a connecting part connecting the movable projection and an operating piece of the switch but separating the operating piece from a contact of the switch by movement of the movable projection toward the inside of the plug casing; and
a biasing means biasing the movable projection toward the outside of the plug casing.
3. An AC plug as set forth in claim 1, further comprising a noise-suppression capacitor connected in series between the prongs inside the plug casing.
4. An electrical apparatus comprising
an electrical apparatus body,
an AC plug; and
an AC cord interconnecting the electrical apparatus body and the AC plug for sending AC power to the electrical apparatus body from the AC plug,
wherein the AC plug has:
a plug casing;
prongs sticking out from the inside to the outside of the plug casing and configured to be inserted into an AC power outlet;
a discharge resistor inside the plug casing and operatively connected in series between the prongs to discharge residual charge on the prongs when the prongs are pulled out from the power outlet; and
a switch connected in series between the discharge resistor and the prongs, the switch switching to an open connection state when the prongs are inserted into the power outlet, the switch switching to a closed connection state when the prongs are pulled out from the power outlet to pass the residual charge of one of the prongs to the other prong through the discharge resistor.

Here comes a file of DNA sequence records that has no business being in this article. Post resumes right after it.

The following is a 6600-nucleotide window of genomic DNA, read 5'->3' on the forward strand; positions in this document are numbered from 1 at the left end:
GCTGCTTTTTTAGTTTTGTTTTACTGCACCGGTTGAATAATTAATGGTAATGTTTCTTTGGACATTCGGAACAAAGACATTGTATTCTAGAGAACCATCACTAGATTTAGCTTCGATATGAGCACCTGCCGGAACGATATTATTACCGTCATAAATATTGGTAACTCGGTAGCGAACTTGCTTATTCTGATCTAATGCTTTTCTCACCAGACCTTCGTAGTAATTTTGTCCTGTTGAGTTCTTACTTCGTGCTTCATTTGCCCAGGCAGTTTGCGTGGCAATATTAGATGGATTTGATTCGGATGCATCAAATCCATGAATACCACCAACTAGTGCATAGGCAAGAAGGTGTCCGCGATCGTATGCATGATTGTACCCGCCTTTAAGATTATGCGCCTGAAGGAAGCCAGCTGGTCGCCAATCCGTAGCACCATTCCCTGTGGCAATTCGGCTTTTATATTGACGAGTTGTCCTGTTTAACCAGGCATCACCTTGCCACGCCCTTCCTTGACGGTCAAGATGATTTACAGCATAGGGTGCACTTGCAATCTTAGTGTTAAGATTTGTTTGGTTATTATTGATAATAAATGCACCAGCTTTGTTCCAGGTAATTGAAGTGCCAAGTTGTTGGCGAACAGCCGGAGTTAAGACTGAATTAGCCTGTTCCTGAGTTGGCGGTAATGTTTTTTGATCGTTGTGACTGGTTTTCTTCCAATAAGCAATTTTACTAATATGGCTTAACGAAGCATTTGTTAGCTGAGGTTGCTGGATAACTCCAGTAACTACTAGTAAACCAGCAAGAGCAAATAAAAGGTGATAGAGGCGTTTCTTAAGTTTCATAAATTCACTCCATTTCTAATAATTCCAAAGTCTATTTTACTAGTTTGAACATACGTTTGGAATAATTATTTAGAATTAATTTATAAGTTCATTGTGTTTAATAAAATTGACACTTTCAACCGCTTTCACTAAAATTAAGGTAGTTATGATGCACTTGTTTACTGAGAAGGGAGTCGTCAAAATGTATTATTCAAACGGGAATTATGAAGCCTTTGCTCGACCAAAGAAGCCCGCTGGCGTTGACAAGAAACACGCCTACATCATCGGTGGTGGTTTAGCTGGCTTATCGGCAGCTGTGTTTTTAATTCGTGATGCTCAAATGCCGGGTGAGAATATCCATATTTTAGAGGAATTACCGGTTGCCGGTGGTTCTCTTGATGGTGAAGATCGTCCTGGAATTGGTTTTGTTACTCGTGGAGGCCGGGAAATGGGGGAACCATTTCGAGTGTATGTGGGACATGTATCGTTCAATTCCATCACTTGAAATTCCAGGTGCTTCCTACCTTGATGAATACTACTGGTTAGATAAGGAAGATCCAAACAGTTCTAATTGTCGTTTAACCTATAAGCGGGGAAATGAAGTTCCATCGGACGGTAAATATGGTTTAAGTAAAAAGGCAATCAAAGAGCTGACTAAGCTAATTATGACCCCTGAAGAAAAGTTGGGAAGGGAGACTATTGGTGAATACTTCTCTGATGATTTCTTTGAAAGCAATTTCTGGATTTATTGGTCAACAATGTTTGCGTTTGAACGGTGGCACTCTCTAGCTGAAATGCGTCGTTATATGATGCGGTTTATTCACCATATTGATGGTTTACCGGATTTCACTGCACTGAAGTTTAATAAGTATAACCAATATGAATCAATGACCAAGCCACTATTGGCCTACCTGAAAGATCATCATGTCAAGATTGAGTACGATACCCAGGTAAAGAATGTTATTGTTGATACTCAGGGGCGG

5. An electrical apparatus as set forth in claim 4, wherein said switch has:
a movable projection at a surface of said plug casing from which the prongs projects, the movable projection being pushed by a surface of the power outlet to move toward the inside of the plug casing when the prongs are inserted into the power outlet;
a connecting part connecting the movable projection and an operating piece of the switch but separating the operating piece from a contact of the switch by movement of the movable projection toward the inside of the plug casing; and
a biasing means biasing the movable projection toward the outside of the plug casing.
6. An electrical apparatus as set forth in claim 4, further, comprising a noise-suppression capacitor connected in series between the prongs in the plug casing.
7. An electrical apparatus as set forth in claim 4, further, comprising:
a first noise-suppression capacitor connected in series between the prongs inside the plug casing and
a second noise-suppression capacitor inside the electrical apparatus body and connected in series between power lines of the AC cord.
Description